Amandine-Aurore-Lucile Dupin, pen name George Sand, had a 40 year career writing novels and dramas. Publicly, she defied expected gender norms, wearing masculine attire that allowed her a level of freedom unreached by her female contemporaries. Sand also started her own newspaper after the 1848 Revolution in France, which addressed women’s and worker’s rights. André explores similar feminist and revolutionary themes. The protagonist spots Genevieve, a rebellious young woman who tries to live outside of male dominated society, while walking in the fields away from his upper class home. André knows his father would be angered by his extramarital connection with the subversive Genevieve, but, soon, their secretive visits lead to reputation ruin for Genevieve, demonstrating that, as is typical, transgressing gender norms often leads to harm for women. This edition, from 1835, is quite early (the novel was published in 1834); it, like many Sand texts, has yet to be translated to English.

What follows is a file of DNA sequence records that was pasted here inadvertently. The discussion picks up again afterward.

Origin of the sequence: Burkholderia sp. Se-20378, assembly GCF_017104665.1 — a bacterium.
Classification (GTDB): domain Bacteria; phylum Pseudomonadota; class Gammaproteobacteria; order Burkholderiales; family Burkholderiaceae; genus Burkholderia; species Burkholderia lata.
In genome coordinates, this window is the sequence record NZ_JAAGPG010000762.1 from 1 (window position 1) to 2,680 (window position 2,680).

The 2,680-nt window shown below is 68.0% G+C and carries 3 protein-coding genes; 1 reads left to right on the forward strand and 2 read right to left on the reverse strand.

Lehigh University Catalog Record: https://asa.lib.lehigh.edu/Record/297797
A later edition of this text has been digitized and is available through the Internet Archive.
George Sand (1804-1876)
G. Vervloet Libraire, 1835